In 1998, the Wellness program expanded even more to include a wider variety of subjects including community building, verbal skills, life choices, and decision-making. The idea of total wellness, both a physical and an emotional state, was also introduced to the staff and students.
In addition to an expansion to the wellness classes, sexual education was integrated into the wellness program and focused on smart decision making, rather than abstinence. “We wanted to give them all the information they needed so they could make the smart decisions on their own,” Wellness teacher Bill Fagen said.
This was a very progressive step as South had one of the few Wellness programs in the state, if not the country, to include a model of complete wellness. “We used to go to wellness conventions 10, 12, 14 years ago and teach other schools about what we were doing; before that, it was completely unheard of,” Elwell said.
Eight years ago, under Mike Walsh, the Wellness program was changed to add variety to upperclassmen’s classes after finishing their core wellness classes. This variety included the global games, yoga, stress management, and the recently added project adventure. The program has also adopted the idea of total inclusion. “Back in the day, the only goal was to teach fitness, but that was a problem for those who had limited physical ability,” Wellness teacher Amy Aranski said. “We’ve adopted a new approach in the past 15 years to include everyone and promote community building.”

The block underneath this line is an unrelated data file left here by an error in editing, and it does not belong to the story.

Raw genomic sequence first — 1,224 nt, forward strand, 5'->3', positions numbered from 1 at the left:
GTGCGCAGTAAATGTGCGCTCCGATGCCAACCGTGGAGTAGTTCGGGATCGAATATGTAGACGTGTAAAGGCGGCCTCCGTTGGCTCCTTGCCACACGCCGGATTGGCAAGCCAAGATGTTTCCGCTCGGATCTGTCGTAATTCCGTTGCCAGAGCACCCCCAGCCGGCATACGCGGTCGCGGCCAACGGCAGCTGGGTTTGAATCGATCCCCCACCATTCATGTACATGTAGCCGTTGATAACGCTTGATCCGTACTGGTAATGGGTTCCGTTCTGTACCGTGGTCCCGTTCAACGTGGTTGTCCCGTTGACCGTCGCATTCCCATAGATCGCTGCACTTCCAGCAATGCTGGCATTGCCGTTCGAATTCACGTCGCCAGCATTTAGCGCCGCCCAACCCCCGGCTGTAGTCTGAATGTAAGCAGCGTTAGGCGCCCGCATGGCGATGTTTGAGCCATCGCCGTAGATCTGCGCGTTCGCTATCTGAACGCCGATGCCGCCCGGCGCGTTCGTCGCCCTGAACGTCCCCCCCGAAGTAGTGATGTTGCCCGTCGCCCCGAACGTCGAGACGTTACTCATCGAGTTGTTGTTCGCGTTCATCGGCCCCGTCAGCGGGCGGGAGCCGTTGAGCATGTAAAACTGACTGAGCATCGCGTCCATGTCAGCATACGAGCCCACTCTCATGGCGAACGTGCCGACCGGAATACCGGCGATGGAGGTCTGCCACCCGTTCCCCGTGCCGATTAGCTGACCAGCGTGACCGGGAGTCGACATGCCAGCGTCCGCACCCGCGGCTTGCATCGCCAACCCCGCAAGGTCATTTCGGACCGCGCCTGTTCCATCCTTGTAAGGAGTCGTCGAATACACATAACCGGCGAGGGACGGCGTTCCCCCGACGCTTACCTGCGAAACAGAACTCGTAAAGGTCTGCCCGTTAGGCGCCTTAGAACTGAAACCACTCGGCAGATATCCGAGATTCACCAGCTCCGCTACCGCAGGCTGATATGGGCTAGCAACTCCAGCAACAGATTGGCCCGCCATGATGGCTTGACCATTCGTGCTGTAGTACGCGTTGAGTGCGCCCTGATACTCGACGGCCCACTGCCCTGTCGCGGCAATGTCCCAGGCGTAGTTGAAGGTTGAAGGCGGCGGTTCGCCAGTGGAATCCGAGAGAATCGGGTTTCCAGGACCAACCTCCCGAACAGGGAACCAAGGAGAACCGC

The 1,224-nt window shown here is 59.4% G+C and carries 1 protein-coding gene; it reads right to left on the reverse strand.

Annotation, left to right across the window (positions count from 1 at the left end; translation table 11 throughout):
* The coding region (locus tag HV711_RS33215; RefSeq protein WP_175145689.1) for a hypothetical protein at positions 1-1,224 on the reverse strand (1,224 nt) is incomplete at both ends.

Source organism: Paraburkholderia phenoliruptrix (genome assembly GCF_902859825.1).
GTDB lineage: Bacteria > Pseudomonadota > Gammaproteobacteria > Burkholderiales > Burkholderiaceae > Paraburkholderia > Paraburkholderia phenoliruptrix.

Despite the effectiveness of the wellness curriculum, the Wellness Department hit a major roadblock in 2009 when the school, faced with large budget cuts, decreased the number of wellness teachers in half, from eight teachers to four.
The program, however, is looking towards the future, especially since it received the Carol A. White Physical Education Program grant and the newly installed Project Adventure course.